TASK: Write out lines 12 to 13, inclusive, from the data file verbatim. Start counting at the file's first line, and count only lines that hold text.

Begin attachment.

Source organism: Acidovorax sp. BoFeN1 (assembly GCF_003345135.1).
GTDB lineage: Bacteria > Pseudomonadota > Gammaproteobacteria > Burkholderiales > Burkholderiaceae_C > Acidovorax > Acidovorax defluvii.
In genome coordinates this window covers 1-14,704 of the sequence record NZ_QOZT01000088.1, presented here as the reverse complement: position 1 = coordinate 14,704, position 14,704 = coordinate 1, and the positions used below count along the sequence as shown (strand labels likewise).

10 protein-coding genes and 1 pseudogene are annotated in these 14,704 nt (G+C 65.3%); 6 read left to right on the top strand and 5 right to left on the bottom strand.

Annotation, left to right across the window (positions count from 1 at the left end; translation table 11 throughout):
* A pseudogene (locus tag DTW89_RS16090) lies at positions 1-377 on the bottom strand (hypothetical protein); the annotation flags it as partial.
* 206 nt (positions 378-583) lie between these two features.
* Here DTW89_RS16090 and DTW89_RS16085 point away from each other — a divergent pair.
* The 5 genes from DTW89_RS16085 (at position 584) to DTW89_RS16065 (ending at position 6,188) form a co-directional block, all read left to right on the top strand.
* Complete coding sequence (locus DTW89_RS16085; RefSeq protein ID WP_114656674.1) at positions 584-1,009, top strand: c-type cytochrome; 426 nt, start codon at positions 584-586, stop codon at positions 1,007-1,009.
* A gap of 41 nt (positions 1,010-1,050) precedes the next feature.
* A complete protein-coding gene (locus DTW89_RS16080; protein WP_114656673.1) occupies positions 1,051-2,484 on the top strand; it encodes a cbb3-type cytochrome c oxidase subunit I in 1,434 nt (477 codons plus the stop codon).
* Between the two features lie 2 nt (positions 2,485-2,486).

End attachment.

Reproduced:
* A complete protein-coding gene (locus DTW89_RS16080; protein WP_114656673.1) occupies positions 1,051-2,484 on the top strand; it encodes a cbb3-type cytochrome c oxidase subunit I in 1,434 nt (477 codons plus the stop codon).
* Between the two features lie 2 nt (positions 2,485-2,486).